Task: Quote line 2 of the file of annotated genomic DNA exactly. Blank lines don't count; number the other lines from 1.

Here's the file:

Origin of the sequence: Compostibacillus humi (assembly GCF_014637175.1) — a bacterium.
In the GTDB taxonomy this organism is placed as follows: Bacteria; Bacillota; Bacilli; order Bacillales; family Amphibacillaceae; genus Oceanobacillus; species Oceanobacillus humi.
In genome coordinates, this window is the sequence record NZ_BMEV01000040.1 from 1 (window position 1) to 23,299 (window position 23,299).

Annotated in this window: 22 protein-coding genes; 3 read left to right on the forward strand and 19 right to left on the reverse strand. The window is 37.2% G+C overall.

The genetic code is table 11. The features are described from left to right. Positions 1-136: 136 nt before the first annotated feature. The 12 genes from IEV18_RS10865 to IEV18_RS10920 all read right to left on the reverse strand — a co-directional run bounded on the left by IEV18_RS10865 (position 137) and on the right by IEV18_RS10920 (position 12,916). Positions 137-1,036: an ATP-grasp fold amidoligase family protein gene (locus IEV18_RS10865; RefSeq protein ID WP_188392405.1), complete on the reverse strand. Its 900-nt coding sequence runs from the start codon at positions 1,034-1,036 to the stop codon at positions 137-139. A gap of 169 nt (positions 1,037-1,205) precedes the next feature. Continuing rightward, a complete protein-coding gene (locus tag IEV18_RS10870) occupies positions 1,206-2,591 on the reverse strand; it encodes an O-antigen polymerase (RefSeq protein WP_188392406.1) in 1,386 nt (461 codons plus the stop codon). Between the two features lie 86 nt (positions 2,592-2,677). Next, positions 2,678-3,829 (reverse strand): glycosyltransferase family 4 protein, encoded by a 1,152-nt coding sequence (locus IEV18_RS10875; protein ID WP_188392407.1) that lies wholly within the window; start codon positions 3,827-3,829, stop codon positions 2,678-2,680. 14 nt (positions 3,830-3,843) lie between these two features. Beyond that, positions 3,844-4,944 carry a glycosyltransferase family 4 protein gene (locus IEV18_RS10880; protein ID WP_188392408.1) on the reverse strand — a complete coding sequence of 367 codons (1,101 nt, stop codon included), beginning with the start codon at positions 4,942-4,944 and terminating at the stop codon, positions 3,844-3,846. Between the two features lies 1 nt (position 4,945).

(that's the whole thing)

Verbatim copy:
In the GTDB taxonomy this organism is placed as follows: Bacteria; Bacillota; Bacilli; order Bacillales; family Amphibacillaceae; genus Oceanobacillus; species Oceanobacillus humi.